Wearsiders are being urged to dig deep into their heritage with a new project. Sarah Stoner takes a look.
A RICH vein of history is being mined by volunteers in a former pit community.
Members of Elemore Colliery Banner Group have opened a museum packed with mining memorabilia at Easington Lane Community Access Point – and donations are flooding in.
“Margaret Thatcher took everything away from us, except our memories,” said Bob Moody, a former fitter at Eppleton Colliery who went on to run a plant nursery after the pits closed.
“Pigeon racing, rabbit shows, quoits and vegetable competitions all disappeared along with the pits, which makes it all the more important to keep our memories of those days alive.”
The development of the community museum has its roots in the 1980s, when individual members of the Banner Group started collecting photographs of the fast-changing area.
Several exhibitions at local venues followed, but it took the arrival of Susan Brown – the new project manager at Access Point – to pave the way for a permanent heritage exhibition.
“It is my job to bring in funding for the centre, a task which is obviously getting harder and harder these days,” she said. “But you can’t put a price on what the volunteers are doing here.
“They are extremely passionate about the area, as are the residents. The exhibition is already proving very popular and visitors are even asking for projects like clippy map sessions too.”
Easington Lane Community Access Point, a charity “run by local people for local people,” is housed in the former Miners Welfare Hall in Brickgarth - which was built in 1928.
The hustle and bustle of free training and education sessions fill the ground floor but, just one flight up, a rather more tranquil trip down memory lane is offered by the museum.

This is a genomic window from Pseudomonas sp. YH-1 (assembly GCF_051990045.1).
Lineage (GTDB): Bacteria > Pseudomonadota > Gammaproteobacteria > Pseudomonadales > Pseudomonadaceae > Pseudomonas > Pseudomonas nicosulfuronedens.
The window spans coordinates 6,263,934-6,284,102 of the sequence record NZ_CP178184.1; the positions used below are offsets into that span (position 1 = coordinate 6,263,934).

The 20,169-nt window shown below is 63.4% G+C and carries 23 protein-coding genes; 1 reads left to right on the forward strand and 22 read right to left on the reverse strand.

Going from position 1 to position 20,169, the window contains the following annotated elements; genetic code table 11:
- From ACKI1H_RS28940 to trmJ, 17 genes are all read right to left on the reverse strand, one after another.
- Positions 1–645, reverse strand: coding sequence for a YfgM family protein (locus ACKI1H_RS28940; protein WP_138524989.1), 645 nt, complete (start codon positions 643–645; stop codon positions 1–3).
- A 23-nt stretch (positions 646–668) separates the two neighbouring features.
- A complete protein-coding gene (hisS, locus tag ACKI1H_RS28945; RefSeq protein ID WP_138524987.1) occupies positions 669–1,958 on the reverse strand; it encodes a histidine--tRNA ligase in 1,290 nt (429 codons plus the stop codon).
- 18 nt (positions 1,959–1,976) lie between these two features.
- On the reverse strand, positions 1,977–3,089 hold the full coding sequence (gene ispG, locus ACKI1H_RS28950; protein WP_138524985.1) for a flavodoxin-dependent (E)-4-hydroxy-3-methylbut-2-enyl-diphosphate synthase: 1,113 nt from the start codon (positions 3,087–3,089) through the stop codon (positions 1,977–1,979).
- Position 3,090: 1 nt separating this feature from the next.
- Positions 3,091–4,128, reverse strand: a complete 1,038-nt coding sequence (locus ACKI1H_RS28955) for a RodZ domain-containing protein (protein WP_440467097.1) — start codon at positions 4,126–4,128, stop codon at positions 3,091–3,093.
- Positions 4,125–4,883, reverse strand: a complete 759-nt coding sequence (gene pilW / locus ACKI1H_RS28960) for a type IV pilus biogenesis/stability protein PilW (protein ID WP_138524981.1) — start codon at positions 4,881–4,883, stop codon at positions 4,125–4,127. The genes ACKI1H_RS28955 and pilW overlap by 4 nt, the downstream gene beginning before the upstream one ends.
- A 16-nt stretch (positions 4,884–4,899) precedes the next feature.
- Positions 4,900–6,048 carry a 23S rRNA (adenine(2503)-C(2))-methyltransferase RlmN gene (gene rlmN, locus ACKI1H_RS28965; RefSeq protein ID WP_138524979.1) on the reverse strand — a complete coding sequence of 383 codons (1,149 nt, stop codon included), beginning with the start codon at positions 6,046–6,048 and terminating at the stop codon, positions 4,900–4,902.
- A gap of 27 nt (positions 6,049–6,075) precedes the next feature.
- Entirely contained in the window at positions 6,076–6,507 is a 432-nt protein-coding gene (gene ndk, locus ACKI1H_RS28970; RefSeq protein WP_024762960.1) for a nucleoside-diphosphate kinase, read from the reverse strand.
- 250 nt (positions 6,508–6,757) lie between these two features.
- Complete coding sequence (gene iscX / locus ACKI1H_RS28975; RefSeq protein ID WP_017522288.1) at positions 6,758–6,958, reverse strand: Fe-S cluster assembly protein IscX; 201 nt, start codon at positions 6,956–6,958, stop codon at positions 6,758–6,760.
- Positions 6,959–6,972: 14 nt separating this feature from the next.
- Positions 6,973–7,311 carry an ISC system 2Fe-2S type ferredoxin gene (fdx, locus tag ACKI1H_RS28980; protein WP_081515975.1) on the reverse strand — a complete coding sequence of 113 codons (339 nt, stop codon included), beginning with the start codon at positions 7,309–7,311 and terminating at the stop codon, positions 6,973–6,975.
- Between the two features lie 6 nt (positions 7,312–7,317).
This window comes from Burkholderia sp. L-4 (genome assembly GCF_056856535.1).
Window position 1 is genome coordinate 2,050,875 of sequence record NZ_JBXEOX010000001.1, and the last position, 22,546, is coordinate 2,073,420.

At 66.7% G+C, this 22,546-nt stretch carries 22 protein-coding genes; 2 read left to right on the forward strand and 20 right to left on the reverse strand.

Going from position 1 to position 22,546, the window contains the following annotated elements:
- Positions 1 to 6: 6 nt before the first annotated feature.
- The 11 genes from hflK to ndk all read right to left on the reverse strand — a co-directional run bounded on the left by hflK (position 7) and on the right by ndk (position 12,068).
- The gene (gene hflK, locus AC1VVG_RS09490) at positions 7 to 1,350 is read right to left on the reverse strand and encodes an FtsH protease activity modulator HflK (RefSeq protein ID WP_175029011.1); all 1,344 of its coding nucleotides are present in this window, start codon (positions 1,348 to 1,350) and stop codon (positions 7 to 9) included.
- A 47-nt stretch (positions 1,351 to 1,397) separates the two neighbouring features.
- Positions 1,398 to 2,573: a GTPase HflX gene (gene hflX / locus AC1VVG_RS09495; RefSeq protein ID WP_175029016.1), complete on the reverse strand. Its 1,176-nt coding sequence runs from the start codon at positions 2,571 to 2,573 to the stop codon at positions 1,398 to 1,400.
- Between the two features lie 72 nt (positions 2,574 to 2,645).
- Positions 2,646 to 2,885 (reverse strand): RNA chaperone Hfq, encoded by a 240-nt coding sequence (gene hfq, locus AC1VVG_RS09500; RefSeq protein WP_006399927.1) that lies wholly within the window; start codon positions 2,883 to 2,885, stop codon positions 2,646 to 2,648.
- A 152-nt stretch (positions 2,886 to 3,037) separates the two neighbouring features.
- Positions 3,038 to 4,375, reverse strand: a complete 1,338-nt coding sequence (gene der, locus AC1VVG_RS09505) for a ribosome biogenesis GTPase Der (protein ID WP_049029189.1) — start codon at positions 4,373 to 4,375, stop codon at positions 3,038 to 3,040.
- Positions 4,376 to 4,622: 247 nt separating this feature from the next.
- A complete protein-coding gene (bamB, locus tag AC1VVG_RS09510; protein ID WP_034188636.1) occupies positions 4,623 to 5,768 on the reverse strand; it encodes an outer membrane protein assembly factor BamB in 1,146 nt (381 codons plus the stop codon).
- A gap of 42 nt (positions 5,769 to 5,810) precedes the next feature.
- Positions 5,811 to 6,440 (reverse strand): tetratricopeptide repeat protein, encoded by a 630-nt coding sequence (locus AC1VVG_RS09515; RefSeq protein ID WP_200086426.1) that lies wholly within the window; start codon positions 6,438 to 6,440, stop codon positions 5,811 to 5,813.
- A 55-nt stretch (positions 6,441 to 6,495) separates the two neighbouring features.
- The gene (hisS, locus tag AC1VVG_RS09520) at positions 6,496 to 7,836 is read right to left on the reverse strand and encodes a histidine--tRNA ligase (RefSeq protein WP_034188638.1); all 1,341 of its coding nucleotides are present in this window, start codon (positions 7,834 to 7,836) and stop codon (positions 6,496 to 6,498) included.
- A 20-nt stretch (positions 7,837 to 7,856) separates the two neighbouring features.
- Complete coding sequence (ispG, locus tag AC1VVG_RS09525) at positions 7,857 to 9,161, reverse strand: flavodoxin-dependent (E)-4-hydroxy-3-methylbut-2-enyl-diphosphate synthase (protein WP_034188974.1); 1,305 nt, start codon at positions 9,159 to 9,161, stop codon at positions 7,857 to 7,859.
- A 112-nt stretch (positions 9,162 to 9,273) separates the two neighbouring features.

Old photos by the dozen are on show, together with pit helmets painted by blacksmith George Westgarth. A miners’ lamp cabin packed with pit artefacts has even been built by volunteers.
“There was nothing here until the pits were sunk. Easington Lane is a village built on coal, and it is important we never forget that,” said former surface manager Harold Watson MBE.
“I often give talks to local children about heritage and mining, explaining to them how the village started. The exhibition is an extension of that – preserving our history for the future.”
Other museum highlights include vintage maps, wartime memorabilia, bottles produced by local breweries and diagrams used at the inquest into the Elemore Colliery explosion of 1886.
A case filled with embroidered cards, sent from France by Private Alexander Jobey, of the Second Yorkshires, to his in family in Easington Lane during World War One is also on show.
Tragically, the 30-year-old former Elemore Colliery pitman was killed in action on October 23, 1917. He was one of more than 150 local soldiers to lose their lives during the conflict.
“All sorts of things have been donated so far, from battleship grey pit underwear, to boots, sandals and a piece of unused pit bath soap. The help we’ve had has been great,” said Bob.
Volunteer John Cook, a former electrical design engineer, added: “Easington Lane was an amazing place in the early years; completely self-sufficient with everything you ever needed.
“We had tinsmiths, breweries, blacksmiths and butchers – there were more than 100 shops and businesses, as well as a tram service and one of the biggest war cenotaphs in Britain.
“It was, and still is, a very special place. That is why we want to keep memories of this area alive, and our exhibition will help.”
l The museum is open from 9am until 4pm Monday to Thursday, and from 9am-2pm on Fridays. Entrance is free and further details are available from 526 1071.